"No pain, no gain." We've all heard that phrase at some point in our lives, but is pain really a good thing? Today's blog post will focus on muscular pain - distinguishing the good from the bad. Understanding the difference plays an essential role in avoiding injury and maintaining peak performance. Let's get started.
Experiencing sore muscles after an intense leg session the day before is generally speaking a good pain. Chances are likely that you're merely experiencing Delayed Onset Muscle Soreness (DOMS). The good pain normally dissipates after 48 hours and training can then commence as per normal thereafter. The plus side about experiencing DOMS is that it suggests that the muscles are transforming. That being said, if DOMS is present, one should not perform the same intense workout on the same muscle groups the following day. Not giving the body sufficient time to rest could lead to injury.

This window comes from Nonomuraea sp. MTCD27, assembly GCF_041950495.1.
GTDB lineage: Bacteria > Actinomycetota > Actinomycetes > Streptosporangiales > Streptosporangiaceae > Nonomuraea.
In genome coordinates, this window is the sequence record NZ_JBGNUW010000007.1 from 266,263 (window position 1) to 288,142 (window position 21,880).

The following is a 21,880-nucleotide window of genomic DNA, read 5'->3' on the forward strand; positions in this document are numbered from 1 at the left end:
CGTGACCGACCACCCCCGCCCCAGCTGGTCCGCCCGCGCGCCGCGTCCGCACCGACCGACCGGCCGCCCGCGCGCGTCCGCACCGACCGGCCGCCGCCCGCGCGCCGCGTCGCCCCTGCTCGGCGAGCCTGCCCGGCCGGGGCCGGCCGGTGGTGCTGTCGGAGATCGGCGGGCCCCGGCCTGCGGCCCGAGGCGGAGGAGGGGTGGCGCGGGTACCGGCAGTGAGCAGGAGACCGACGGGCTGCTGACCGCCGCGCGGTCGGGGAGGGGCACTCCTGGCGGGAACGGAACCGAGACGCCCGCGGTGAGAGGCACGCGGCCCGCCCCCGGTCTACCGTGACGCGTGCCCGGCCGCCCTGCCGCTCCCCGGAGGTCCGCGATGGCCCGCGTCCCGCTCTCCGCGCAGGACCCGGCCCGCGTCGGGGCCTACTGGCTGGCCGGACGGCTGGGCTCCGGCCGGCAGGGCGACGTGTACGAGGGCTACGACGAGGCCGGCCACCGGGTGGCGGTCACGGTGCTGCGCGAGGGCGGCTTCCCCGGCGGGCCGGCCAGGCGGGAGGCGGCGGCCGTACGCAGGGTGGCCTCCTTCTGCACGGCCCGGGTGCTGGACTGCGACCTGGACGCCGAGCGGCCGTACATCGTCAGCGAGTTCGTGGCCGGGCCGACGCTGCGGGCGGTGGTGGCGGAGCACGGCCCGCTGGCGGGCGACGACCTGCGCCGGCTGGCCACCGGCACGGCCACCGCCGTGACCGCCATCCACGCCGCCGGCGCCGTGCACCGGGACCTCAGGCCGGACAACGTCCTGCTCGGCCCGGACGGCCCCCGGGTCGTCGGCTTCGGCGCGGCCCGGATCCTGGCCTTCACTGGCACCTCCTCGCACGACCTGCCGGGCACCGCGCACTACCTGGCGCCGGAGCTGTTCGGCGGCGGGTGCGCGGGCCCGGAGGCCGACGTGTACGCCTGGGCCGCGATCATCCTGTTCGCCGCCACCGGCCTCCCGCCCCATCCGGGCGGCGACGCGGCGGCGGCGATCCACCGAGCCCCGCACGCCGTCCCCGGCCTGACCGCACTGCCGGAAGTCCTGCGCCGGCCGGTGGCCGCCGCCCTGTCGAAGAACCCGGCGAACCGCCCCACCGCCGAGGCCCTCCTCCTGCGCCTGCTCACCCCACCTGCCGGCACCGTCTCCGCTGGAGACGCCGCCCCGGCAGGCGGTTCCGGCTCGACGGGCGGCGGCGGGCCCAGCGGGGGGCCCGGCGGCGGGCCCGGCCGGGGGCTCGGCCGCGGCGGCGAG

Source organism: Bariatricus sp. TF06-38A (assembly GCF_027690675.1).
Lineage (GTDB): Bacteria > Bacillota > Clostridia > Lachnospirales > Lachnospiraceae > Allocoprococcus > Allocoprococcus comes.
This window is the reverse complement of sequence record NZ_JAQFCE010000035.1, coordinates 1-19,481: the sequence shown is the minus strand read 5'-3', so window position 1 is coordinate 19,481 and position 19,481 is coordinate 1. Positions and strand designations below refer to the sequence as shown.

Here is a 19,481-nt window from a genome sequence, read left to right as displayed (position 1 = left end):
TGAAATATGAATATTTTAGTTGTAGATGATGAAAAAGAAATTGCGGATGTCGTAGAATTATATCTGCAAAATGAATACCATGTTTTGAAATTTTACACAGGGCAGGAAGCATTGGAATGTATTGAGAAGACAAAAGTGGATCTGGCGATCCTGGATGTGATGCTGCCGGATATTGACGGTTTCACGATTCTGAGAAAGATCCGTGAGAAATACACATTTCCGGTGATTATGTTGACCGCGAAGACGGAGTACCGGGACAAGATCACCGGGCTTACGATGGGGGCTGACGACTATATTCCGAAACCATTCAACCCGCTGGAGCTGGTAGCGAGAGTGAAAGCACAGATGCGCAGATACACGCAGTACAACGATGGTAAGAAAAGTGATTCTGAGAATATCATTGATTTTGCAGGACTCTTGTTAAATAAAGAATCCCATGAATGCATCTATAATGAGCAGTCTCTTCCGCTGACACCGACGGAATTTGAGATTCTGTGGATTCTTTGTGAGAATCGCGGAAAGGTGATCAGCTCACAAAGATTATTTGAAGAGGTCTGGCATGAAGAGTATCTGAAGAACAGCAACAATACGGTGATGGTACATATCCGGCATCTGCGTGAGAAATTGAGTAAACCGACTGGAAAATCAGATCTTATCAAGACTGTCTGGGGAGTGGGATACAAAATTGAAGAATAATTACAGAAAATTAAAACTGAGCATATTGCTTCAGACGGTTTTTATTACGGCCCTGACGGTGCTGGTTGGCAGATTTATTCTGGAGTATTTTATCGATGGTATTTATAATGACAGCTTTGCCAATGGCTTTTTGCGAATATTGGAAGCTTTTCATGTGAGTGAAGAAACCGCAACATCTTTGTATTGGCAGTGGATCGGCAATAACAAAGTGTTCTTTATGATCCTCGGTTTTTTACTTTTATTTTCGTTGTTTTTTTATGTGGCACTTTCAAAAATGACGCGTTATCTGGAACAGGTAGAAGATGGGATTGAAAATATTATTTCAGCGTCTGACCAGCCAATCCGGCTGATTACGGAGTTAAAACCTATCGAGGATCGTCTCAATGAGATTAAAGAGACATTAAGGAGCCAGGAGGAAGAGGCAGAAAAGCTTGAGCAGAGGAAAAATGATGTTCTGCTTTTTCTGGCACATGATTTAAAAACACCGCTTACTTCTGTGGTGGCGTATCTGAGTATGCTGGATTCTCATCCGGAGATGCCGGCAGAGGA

Bad pain may be described as experiencing sharp pain in a specific area of the body. This type of pain could normally be an indication of a more severe injury and is usually caused by overuse. Examples of bad pain are pulled muscles, sore joints and pain that gets progressively worse over a period of time.
How to avoid pain
There are various techniques used to recover from DOMS. Sports Massage Therapy is one of them. A study published in the Journal of Exercise Rehabilitation has found that massage helps with feelings of post-exercise soreness. Other methods include foam rolling, increased protein intake and rest. Ultimately, we have to be attuned to our bodies. Listen. Distinguish between good and bad pain, and act accordingly.
Are you experiencing muscular pain as well? Book your session with Muscle Management today. Remember to like our Instagram and Facebook pages to be updated on our current rates and special offers.
Also be on the lookout for our next blog coming soon.
Until then, cheers!